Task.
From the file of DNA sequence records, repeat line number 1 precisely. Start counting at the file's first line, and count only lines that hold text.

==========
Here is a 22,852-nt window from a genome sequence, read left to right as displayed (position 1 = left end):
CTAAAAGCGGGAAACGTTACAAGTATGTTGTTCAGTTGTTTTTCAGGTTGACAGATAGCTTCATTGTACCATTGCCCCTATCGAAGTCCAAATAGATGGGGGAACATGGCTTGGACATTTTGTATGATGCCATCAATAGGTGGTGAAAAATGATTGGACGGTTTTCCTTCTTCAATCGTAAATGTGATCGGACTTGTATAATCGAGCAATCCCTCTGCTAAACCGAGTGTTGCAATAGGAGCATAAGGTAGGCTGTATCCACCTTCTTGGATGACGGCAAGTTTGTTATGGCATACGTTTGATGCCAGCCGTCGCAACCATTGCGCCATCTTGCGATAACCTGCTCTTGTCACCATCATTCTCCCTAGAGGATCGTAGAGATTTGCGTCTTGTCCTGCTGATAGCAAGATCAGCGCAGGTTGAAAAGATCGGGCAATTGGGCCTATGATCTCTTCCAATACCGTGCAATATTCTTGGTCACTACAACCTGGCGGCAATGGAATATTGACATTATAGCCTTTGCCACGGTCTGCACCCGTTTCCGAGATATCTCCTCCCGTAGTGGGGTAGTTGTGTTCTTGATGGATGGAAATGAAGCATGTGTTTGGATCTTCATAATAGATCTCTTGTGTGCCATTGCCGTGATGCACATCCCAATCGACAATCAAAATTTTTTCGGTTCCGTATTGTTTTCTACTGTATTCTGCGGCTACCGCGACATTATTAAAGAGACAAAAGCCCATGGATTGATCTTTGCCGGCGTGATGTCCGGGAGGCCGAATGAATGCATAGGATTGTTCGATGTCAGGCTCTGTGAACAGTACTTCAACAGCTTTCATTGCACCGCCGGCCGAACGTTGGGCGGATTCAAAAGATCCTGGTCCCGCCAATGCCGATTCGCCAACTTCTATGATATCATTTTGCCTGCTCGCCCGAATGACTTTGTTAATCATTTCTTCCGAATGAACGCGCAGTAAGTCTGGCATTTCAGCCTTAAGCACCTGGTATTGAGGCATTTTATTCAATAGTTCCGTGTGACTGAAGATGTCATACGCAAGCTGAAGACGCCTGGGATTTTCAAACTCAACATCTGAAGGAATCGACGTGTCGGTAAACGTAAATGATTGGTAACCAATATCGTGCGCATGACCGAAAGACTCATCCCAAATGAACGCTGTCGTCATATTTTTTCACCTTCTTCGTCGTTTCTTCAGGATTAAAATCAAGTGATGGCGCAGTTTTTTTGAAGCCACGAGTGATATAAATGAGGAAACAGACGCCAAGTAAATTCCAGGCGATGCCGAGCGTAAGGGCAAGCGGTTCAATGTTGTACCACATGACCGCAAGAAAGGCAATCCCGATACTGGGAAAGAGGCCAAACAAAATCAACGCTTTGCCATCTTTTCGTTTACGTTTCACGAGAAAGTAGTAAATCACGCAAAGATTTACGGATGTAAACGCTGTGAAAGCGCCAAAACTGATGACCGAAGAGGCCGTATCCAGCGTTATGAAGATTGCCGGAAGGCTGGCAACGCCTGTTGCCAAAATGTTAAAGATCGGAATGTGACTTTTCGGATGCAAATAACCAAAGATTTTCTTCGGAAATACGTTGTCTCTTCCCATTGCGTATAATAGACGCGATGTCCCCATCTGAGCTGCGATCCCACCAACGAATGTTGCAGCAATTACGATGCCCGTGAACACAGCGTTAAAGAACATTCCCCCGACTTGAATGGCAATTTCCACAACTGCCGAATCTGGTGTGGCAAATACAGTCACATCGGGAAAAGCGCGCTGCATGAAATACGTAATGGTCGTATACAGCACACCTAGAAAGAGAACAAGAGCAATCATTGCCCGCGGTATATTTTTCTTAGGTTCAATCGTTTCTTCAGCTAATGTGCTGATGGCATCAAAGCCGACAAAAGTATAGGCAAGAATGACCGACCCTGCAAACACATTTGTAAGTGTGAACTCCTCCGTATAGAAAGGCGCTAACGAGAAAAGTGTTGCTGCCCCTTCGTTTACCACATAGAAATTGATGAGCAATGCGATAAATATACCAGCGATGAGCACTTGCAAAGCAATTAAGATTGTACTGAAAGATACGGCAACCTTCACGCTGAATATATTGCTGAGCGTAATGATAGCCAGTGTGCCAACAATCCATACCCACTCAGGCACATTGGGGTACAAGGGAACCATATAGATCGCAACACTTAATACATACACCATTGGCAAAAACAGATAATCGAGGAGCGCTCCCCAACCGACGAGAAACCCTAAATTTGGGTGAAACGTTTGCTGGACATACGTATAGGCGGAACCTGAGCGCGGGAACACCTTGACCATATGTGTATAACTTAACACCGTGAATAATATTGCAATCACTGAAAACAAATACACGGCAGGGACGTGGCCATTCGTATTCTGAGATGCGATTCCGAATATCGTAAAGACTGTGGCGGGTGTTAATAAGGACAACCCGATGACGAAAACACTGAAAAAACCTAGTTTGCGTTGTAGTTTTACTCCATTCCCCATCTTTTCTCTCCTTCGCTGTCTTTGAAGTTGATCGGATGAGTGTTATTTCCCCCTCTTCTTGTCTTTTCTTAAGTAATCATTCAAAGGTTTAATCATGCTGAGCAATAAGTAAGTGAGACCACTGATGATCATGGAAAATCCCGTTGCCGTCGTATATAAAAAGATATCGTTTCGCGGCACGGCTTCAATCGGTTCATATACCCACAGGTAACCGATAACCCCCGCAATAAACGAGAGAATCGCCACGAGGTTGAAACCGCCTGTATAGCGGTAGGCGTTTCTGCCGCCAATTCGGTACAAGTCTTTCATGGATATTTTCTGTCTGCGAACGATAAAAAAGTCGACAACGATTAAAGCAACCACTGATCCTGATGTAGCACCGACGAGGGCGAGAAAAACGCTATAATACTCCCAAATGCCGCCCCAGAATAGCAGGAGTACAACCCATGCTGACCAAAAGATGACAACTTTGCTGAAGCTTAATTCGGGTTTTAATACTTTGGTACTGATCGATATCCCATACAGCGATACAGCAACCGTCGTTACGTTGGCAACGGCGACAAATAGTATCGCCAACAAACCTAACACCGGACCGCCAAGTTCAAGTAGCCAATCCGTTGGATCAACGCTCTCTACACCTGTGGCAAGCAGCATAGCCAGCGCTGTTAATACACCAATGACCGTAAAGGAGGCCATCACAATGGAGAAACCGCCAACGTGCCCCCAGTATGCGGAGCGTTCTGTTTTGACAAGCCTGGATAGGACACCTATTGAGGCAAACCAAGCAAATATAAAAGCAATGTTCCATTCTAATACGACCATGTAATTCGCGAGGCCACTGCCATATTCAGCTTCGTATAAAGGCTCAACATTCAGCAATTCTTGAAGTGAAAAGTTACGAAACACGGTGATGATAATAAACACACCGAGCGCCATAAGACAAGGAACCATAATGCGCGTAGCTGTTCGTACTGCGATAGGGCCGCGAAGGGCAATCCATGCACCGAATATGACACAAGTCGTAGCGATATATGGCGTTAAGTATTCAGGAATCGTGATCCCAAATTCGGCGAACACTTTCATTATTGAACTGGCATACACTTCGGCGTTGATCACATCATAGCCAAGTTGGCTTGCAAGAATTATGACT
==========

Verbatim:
Here is a 22,852-nt window from a genome sequence, read left to right as displayed (position 1 = left end):